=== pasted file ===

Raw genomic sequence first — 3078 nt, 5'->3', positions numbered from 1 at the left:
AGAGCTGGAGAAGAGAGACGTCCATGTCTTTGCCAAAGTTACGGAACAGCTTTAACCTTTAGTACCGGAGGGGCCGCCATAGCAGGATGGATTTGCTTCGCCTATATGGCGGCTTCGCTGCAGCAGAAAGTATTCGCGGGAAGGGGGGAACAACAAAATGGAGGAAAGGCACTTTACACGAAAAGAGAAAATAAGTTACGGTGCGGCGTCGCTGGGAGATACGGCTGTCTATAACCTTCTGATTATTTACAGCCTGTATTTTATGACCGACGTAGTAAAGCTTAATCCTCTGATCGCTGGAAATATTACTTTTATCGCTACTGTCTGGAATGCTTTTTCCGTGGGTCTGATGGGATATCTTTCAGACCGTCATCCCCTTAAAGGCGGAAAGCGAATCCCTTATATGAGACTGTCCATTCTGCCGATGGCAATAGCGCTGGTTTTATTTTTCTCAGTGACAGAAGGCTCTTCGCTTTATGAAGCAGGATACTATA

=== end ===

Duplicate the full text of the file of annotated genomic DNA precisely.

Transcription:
Raw genomic sequence first — 3078 nt, 5'->3', positions numbered from 1 at the left:
AGAGCTGGAGAAGAGAGACGTCCATGTCTTTGCCAAAGTTACGGAACAGCTTTAACCTTTAGTACCGGAGGGGCCGCCATAGCAGGATGGATTTGCTTCGCCTATATGGCGGCTTCGCTGCAGCAGAAAGTATTCGCGGGAAGGGGGGAACAACAAAATGGAGGAAAGGCACTTTACACGAAAAGAGAAAATAAGTTACGGTGCGGCGTCGCTGGGAGATACGGCTGTCTATAACCTTCTGATTATTTACAGCCTGTATTTTATGACCGACGTAGTAAAGCTTAATCCTCTGATCGCTGGAAATATTACTTTTATCGCTACTGTCTGGAATGCTTTTTCCGTGGGTCTGATGGGATATCTTTCAGACCGTCATCCCCTTAAAGGCGGAAAGCGAATCCCTTATATGAGACTGTCCATTCTGCCGATGGCAATAGCGCTGGTTTTATTTTTCTCAGTGACAGAAGGCTCTTCGCTTTATGAAGCAGGATACTATA